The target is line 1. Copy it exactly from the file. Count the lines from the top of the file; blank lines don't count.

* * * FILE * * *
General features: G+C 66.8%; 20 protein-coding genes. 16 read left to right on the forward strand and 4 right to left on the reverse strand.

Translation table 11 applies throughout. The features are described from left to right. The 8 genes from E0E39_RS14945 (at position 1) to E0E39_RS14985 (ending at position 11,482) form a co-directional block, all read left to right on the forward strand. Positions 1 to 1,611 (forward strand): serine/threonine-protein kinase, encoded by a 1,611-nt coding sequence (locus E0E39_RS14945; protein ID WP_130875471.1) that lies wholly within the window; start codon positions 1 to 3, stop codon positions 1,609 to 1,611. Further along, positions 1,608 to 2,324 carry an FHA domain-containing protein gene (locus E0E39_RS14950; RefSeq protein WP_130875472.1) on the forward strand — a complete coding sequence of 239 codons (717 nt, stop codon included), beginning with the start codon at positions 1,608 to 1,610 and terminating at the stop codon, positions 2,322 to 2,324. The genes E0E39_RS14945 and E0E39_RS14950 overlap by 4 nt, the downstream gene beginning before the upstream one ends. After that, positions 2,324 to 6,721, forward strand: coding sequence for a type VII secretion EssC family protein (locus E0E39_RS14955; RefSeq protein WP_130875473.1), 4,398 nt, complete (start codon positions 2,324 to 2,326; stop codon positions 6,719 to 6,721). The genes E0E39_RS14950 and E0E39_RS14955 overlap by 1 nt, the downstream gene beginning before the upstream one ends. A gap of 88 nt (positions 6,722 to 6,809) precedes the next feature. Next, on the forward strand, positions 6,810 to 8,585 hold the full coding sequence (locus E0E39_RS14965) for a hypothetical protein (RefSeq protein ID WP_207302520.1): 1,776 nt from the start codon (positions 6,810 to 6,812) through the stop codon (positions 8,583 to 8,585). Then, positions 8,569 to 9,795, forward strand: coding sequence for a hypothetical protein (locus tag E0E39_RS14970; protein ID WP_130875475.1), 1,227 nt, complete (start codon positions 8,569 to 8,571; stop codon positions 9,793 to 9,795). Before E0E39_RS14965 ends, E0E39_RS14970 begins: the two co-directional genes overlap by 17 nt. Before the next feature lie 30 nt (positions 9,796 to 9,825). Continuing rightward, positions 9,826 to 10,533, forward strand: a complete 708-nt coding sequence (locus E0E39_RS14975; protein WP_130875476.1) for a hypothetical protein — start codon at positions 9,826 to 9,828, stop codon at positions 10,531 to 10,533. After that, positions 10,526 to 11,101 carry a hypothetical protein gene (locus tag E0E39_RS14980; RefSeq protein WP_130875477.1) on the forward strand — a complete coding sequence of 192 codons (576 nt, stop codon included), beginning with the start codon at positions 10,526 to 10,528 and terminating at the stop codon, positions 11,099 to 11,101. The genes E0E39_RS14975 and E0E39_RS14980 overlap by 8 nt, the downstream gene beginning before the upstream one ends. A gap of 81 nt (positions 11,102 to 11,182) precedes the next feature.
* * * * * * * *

General features: G+C 66.8%; 20 protein-coding genes. 16 read left to right on the forward strand and 4 right to left on the reverse strand.